Preventing 85% of Healthtech Cyber Attacks: How to Implement Basic Security Measures

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Aga Brzycka

Updated May 20, 2024 • 8 min read
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Healthcare technology keeps on evolving and with it, so do its threats. With the advancement of healtech solutions comes the increasing importance of safeguarding data security and privacy.

The way I see it, the integrity and security of patient data stand as a non-negotiable priority.

Ensuring data security is imperative to prevent interception and unauthorized access to confidential information, highlighting the necessity of employing robust security measures such as strong data encryption.

However, this does not seem to be the norm for many companies in the industry.

Research highlights that 85% of cyberattacks targeting critical infrastructure sectors could have been averted through the adoption of basic security measures, including timely patching, utilization of multi-factor authentication, and adherence to the principle of least privilege.

Regulatory frameworks play a pivotal role in upholding the quality and trustworthiness of digital health systems, thereby reinforcing the importance of adherence to data security standards.

Recent insights have reported a concerning uptick in cyberattacks targeting healthcare data, highlighting the value this data holds on the black market and the subsequent need for stringent security measures.

Statistics have shown a 32% increase in impacted Americans from 2020 to 2021 alone and a staggering 221% rise since 2018.

A report indicated that there has been minimal improvement, as healthcare organizations continue to neglect fundamental security protocols.

At least there’s some hope, as another report released by consulting firm Guidehouse revealed that 85% of organizations were intending to boost their digital and IT budgets for 2024, with cybersecurity emerging as their foremost investment focus.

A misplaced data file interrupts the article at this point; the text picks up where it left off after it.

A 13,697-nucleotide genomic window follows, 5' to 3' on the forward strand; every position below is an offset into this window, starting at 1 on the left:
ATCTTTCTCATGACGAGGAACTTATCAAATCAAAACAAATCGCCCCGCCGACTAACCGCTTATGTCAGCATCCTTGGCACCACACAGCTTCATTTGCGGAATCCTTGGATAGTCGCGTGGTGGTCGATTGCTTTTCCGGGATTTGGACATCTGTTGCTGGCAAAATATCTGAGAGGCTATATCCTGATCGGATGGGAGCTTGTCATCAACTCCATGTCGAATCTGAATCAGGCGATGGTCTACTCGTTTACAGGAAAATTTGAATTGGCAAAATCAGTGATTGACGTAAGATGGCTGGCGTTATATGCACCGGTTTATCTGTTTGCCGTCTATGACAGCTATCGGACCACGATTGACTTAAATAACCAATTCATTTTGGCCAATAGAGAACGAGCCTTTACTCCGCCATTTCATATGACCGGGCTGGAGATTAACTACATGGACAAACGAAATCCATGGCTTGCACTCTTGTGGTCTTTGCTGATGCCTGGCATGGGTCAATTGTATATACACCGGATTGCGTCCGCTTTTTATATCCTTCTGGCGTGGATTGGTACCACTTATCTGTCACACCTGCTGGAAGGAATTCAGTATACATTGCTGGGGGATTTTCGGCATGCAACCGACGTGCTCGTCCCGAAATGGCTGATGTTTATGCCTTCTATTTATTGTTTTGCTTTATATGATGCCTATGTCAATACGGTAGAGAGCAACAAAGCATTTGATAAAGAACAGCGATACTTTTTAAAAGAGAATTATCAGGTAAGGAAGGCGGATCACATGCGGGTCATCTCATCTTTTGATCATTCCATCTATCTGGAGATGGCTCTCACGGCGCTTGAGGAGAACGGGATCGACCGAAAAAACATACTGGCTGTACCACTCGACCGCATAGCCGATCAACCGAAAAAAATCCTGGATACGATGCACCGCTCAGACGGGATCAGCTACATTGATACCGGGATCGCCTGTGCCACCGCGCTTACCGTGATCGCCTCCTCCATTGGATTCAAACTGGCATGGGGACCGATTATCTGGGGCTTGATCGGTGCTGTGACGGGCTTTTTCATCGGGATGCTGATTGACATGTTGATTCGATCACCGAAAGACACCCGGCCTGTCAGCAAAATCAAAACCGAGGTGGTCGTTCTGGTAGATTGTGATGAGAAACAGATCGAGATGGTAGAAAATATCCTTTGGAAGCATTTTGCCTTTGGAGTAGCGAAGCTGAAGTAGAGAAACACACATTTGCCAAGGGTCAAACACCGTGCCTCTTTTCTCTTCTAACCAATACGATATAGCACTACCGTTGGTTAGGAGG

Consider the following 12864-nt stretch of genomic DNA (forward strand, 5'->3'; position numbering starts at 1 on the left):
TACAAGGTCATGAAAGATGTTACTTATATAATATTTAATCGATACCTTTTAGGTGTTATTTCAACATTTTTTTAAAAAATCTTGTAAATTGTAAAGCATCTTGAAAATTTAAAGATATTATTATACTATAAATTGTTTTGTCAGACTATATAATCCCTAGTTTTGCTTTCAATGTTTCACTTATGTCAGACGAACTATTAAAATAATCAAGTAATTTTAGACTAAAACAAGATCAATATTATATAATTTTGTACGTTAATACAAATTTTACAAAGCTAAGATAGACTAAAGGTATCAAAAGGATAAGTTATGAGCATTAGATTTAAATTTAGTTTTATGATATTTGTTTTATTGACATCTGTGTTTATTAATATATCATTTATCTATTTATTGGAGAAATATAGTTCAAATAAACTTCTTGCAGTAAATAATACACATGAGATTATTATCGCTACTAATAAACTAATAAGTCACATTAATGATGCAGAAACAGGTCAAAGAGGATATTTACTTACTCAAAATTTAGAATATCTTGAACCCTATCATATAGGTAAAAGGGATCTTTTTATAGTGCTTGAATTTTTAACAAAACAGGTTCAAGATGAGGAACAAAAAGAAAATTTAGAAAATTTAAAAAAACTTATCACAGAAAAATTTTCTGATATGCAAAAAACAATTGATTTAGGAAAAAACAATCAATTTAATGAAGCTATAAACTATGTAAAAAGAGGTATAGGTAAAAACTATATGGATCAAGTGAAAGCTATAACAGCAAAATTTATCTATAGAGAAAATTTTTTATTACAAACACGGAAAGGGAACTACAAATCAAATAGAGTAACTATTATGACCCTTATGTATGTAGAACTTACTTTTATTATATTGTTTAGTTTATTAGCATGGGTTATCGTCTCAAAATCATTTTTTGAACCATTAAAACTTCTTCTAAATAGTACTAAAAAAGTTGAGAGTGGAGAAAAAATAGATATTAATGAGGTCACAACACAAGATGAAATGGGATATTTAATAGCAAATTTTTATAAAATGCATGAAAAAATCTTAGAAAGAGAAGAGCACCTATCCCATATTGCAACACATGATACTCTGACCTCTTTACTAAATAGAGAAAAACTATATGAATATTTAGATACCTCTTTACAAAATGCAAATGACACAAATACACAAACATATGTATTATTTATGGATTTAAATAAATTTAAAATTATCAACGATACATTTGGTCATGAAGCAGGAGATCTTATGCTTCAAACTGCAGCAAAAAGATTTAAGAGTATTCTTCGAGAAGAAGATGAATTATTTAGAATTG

I want to look at the technologies that not only are improving our healthcare system but which could be also posing a greater threat to patient data.

The rapid growth of technology in healthtech

AI and machine learning:

Artificial intelligence and machine learning are being integrated more and more into healthcare systems for tasks such as diagnostics and predictive analytics. Securing the data used for AI/ML applications can pose a threat due to the reliance of these algorithms on vast amounts of sensitive data.

IoT devices and edge computing:

The proliferation of Internet of Things devices in healthcare, including medical devices, sensors, and wearables, necessitates robust security measures. Protecting these devices and their data, especially at the edge (close to the data source), is crucial.

Data interoperability:

Healthcare organizations are striving to achieve data interoperability to enhance patient care and outcomes, allowing different systems to seamlessly share and access patient information. Efforts should be put in ensuring that this sharing is conducted securely to safeguard patient data privacy.

Cloud computing:

Many healthcare organizations are transitioning to cloud-based solutions for storing, managing, and processing healthcare data. It’s important to implement robust cloud security practices to protect data and privacy in the cloud environment.

Knowing this, here are some practices our clients implement, as you should, to ensure compliance and data security in healthtech.

Keeping healthcare data safe when collaborating with vendors

Protecting sensitive personal data

Safeguarding sensitive personal data is one of the most important factors for your clients. This includes medical records, diagnostic information, and personal details, all of which demand stringent protection measures against unauthorized access, breaches, and cyber threats. To fortify the security of health IT systems, robust encryption, access controls, and intrusion detection systems are indispensable.

Compliance with data protection regulations